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Land

Where possible, cross borders as early in the day as possible. Onward transportation tends to wind down in the afternoon and border areas are not always the most salubrious places to hang around late. There is no departure tax when you leave Guatemala by land, although many border officials will ask for an illicit Q10.

Border Crossings

Guatemala has official border crossings with all of its neighboring countries. Check visa requirements before arrival.

Belize

  • Melchor de Mencos (GUA) – Benque Viejo del Carmen (BZE)

El Salvador

  • Ciudad Pedro de Alvarado (GUA) – La Hachadura (ES)
  • Valle Nuevo (GUA) – Las Chinamas (ES)
  • San Cristóbal Frontera (GUA) – San Cristóbal (ES)
  • Anguiatú (GUA) – Anguiatú (ES)

Honduras

  • Agua Caliente (GUA) – Agua Caliente (HND)
  • El Florido (GUA) – Copán Ruinas (HND)
  • Corinto (GUA) – Corinto (HND)

Mexico

The busiest and most useful border crossings:

  • Ciudad Tecún Umán (GUA) – Ciudad Hidalgo (MEX)
  • El Carmen (GUA) – Talisman (MEX)
  • La Mesilla (GUA) – Ciudad Cuauhtémoc (MEX)

Bus

Bus is the most common way to enter Guatemala by land. Most first-class international buses run nonstop from Guatemala City to their destinations. First-class buses for Belize also depart from Flores/Santa Elena. On first-class buses (particularly to Honduras and El Salvador) the driver may take your passport and complete border formalities for you. Going to Belize or Mexico, you will be required to do them yourself. Whatever border fees (official or otherwise) there are will not be included in the ticket price.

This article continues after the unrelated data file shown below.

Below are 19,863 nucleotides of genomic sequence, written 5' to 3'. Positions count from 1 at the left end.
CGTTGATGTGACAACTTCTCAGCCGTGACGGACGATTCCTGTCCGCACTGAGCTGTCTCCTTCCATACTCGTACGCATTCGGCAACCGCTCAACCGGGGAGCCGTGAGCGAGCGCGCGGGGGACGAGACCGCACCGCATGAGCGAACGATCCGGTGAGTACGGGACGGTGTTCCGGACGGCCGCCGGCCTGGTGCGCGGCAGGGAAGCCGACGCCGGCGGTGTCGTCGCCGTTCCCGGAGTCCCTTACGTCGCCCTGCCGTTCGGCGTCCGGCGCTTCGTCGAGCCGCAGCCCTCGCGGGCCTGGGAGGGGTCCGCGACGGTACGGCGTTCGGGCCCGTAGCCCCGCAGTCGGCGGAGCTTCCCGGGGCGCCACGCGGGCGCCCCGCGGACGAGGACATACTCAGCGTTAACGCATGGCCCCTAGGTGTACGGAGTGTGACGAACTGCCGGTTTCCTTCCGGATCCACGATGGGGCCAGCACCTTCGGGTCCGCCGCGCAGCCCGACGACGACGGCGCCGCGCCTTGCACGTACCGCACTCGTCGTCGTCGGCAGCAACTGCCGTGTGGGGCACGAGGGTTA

Popular tourist shuttles from Guatemala and Antigua include to San Cristobál de las Casas (Mexico), Flores (Belize) and Copán (Honduras).

Second-class buses tend not to cross the border.

Car & Motorcycle

The mountain of paperwork and liability involved with driving into Guatemala deters many travelers. You will need the following documents, all clear and consistent, to enter Guatemala with a car:

  • current and valid registration
  • proof of ownership (if you don't own the car, you'll need a notarized letter of authorization from the owner that you are allowed to take it)
  • your current and valid driver's license or an International Driving Permit (IDP), issued by the automobile association in your home country
  • temporary import permit (available free at the border and good for a maximum 90 days).

Insurance from foreign countries is not recognized by Guatemala, forcing you to purchase a policy locally. Most border posts and nearby towns have offices selling liability policies. To deter foreigners from selling cars in Guatemala, the authorities make you exit the country with the vehicle you used to enter it. Do not be the designated driver when crossing borders if you don't own the car, because you and it will not be allowed to leave Guatemala without each other.

Gasoline is readily available in all but the tiniest of villages. If you see a young kid waving a funnel at you, it means he is selling cheap contraband Mexican gas – some people swear by it, others claim that its high sediment content ruins engines.

Mechanics are also everywhere. Authorized agencies can only be found in the larger cities. Generic parts are easy to come by, but if you're looking for originals, Toyota is by far the most popular make in the country, followed (distantly) by Mazda and Ford.